The protocols for treating acute postoperative anterior cervical hematomas may include; (A) immediate opening of wounds in the postoperative care unit (PACU) (i.e. for patients in severe acute distress, especially where intubation is extremely difficult), and (B) obtaining STAT postoperative MR scans followed by returns to the operating room to remove documented hematomas. Additionally, MO inpatients who develop postoperative AE, especially including increased focal swelling/edema, exacerbation of obstructive sleep apnea, and/or postoperative epidural hematomas (PEH) as inpatients/in-hospital settings, have 24/7 availability of anesthesiologists (i.e., to intubate, run codes and resuscitate), and surgeons (i.e. to evacuate anterior acute hematomas). Alternatively, after typical 4-7.5 hr. postoperative care unit (PACU) observation periods, Ambulatory Surgical Center (ASC) patients are sent to unmonitored floor beds for up to the remaining 23-hour stays, while Outpatient SurgiCenter (OSC) patients are discharged home. For ASC/OSC patients, cardiorespiratory arrests result in more devastating neurological sequelae and/or death (i.e. Advanced Cardiac Life Support (ACLS) Data Show Significant Brain Damage for CPR Delayed 4-6 minutes, and High Probability of Brain Damage if Delayed 6-10 minutes).

Two Case Studies of Acute Returns to the Operating Room Without MR Scans Missed Hematomas

Following ACDF, 2 case studies documented how immediate returns to the operating room without postoperative MR scans failed to correctly diagnose the locations of postoperative hematomas [ Table 1 ].[ 7 , 18 ] In Hans et al. (2003) study, 2.5 hours following a C67 ACDF, the patient developed acute flaccid quadriplegia; they immediately returned to the operating room without a repeat MR to remove a presumed anterior C67 PEH.[ 7 ] However, when they failed to find the clot, they then obtained a STAT MR that demonstrated a posterior PEH that warranted an immediate C3-T3 laminectomy. In the second case (2016), following a C56 ACDF, the patient developed acute postoperative paraparesis; the immediate return to the operating room without an MR failed to reveal an anterior C56 PEH.[ 18 ] The patient subsequently underwent a STAT cervical/thoracic MR that demonstrated a thoracic subdural hematoma that was acutely treated with a thoracic laminectomy.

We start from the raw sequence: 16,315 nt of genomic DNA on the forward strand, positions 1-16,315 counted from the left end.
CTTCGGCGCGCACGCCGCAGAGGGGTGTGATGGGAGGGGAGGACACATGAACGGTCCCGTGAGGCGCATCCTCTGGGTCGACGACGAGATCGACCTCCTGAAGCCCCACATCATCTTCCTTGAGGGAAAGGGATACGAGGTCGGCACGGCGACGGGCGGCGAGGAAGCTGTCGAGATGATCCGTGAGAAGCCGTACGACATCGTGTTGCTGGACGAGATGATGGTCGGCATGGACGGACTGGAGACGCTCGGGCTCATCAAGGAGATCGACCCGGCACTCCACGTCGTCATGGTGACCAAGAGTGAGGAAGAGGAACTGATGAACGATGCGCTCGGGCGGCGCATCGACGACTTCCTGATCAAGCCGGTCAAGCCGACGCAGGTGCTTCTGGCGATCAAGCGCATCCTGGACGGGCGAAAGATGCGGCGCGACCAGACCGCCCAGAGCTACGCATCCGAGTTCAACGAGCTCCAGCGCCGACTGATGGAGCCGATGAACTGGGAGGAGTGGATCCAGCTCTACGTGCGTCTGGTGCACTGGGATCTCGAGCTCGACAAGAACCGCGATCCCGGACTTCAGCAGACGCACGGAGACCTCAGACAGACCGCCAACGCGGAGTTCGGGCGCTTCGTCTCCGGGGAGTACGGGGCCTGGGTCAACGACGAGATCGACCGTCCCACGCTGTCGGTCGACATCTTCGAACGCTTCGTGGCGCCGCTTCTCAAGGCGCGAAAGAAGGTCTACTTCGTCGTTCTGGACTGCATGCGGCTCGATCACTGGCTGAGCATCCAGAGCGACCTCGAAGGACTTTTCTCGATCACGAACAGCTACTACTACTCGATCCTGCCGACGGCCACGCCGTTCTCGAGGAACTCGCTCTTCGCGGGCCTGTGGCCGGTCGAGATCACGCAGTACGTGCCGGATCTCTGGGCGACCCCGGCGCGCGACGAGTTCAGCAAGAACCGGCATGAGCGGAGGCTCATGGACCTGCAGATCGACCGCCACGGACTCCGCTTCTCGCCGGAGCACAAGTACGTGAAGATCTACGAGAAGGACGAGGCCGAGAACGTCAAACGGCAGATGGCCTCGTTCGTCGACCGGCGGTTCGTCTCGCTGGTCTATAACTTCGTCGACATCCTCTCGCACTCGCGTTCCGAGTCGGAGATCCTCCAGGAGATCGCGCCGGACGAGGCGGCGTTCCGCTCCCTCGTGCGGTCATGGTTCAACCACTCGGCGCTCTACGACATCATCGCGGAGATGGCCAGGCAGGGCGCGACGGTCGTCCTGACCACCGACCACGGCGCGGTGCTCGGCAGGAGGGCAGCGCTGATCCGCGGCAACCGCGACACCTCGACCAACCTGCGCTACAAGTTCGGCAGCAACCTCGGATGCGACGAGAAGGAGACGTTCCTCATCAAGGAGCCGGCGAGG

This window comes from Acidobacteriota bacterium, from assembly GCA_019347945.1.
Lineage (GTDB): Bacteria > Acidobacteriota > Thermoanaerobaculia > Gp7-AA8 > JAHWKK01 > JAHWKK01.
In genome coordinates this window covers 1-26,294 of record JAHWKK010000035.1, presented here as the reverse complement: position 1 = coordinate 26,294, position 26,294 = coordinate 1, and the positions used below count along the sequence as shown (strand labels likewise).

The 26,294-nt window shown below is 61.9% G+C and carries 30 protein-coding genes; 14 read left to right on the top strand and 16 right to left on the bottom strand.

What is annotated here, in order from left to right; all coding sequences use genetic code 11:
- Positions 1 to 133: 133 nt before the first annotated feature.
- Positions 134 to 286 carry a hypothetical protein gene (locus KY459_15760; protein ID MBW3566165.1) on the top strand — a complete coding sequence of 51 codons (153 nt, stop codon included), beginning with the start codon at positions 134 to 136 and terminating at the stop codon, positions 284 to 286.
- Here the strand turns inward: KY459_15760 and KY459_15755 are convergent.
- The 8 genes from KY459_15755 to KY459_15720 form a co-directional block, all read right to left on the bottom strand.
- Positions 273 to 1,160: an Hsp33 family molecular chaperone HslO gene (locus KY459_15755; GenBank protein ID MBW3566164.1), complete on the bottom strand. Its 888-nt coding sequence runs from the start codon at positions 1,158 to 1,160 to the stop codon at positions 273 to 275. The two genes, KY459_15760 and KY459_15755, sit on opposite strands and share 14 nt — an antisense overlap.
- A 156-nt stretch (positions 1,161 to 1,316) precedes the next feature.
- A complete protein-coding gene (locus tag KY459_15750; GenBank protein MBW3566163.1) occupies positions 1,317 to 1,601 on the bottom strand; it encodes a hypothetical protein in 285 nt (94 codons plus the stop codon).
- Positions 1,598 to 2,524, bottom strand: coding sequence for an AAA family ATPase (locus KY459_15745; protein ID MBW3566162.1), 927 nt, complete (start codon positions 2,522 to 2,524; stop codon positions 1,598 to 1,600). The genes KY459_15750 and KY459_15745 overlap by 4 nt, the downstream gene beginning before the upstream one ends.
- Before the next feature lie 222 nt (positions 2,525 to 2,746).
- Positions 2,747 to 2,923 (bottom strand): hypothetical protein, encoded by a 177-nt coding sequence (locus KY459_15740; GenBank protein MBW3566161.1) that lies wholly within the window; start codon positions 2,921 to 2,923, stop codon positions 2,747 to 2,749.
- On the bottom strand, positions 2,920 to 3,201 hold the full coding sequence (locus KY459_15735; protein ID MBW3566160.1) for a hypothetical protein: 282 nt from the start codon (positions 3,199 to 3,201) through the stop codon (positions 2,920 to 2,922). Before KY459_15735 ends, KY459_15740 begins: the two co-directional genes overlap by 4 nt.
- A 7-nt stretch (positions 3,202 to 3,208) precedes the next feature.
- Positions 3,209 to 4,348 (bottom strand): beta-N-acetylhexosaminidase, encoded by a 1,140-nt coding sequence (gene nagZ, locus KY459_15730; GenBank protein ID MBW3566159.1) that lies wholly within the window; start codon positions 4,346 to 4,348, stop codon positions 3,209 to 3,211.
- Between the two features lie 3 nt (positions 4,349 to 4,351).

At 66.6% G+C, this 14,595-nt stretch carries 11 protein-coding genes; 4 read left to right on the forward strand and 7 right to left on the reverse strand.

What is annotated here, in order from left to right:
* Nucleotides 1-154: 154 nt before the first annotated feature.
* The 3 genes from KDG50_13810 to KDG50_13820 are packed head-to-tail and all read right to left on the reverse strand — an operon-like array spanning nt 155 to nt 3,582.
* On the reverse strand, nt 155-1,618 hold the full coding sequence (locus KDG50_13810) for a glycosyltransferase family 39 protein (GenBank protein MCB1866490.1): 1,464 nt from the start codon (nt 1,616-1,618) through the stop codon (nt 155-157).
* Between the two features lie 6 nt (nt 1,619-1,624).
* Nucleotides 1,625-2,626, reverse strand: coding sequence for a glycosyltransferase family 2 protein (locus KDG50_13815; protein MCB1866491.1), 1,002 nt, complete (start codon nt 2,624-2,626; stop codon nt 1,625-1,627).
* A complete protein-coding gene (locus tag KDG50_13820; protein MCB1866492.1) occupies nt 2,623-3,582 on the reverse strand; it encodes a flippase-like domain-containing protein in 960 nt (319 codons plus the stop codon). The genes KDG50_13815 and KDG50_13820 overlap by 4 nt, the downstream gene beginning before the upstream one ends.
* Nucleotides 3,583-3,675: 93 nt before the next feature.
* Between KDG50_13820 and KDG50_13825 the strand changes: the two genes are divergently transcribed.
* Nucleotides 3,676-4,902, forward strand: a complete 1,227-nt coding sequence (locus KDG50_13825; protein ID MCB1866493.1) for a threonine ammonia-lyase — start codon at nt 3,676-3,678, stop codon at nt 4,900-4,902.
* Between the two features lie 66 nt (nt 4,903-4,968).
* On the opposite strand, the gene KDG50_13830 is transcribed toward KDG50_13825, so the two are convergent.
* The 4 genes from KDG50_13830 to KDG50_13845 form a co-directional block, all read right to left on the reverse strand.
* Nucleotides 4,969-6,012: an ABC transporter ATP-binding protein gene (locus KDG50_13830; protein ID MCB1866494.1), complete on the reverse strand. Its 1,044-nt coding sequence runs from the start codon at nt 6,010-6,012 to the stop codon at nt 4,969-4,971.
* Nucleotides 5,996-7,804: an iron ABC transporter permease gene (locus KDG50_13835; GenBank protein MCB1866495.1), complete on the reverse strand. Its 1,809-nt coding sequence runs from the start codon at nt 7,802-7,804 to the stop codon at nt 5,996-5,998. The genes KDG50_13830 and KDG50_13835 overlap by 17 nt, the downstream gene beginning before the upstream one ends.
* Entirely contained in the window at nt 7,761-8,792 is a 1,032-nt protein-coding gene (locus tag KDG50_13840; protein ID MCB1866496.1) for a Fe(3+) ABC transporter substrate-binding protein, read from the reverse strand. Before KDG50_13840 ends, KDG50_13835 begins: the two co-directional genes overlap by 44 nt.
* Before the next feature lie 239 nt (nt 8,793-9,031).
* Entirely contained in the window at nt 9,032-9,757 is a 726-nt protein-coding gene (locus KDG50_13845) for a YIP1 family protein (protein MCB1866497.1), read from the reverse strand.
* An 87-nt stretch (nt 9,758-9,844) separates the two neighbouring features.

Patients With Fewer/More Minor Comorbidities Were “Carefully Selected” for ACDF Surgery in ASC/OSC

Several studies showed that patients with fewer/more minor comorbidities were “carefully selected” to undergo ACDF surgery in ASC/OSC, while most with MO/other major comorbidities were typically triaged to undergo ACDF surgery as inpatients [ Table 1 ].[ 5 , 14 , 24 ] Garringer et al. (2010) retrospectively assessed unplanned readmissions within 48 postoperative hours in a population of 645 patients undergoing 1-level ACDF in ASC/OSC; 2 (0.3%) acutely developed postoperative spinal epidural hematomas diagnosed in postoperative care units (PACU) within 4-hour post-surgery windows.[ 5 ] However, there were 6 other unplanned readmissions that occurred following the 4-hour PACU observation period; 80% were for postoperative pain/nausea. Using a PearlDiver Database, Martin et al. (2018) evaluated the number/severity of postoperative adverse events occurring within 30 days of 18,386 ACDF performed in inpatient vs. outpatient settings (2007-2014).[ 14 ] There was a lower AE rate of 9.5% for ACDF performed as outpatients vs. an 18.6% incidence of AE for inpatients who had more severe comorbidities (i.e. higher incidence of obesity, older age, coronary, renal, and pulmonary disease). These authors concluded, “Appropriate patient selection is key, and the standard of care nationally for the comorbid patient remains inpatient admission.” When Yerneni et al. (2020) evaluated the safety of performing ACDF in an outpatient setting (i.e. based on 21 review articles up to 2018), they determined that only; “...well-selected patients should undergo outpatient ACDF”.[ 24 ] Notably, they specifically “selected” to perform inpatient ACDF procedures for those with greater/more severe comorbidities, typically including; significant obesity, older age, and myelopathy that predisposed these patients to higher reoperation rates, longer lengths of stay (LOS), and greater mortality. They concluded that those with greater comorbidities; “are likely not suitable (candidates) for outpatient ACDF.”

Definition of Obesity and Morbid Obesity

The World Health Organization defines Obesity as Class II (>/= 35 kg/M2 + 2 comorbidities) vs. Morbid Obesity as Class III (>/= 40 kg/M2: MO World Health Organization) [ Table 1 ].[ 2 , 3 , 6 , 9 , 12 , 13 , 16 , 22 ]

Greater Comorbidities in Obese/MO Patients Undergoing ACDF Lead to More Postoperative Adverse Events (AE)/Morbidity/Mortality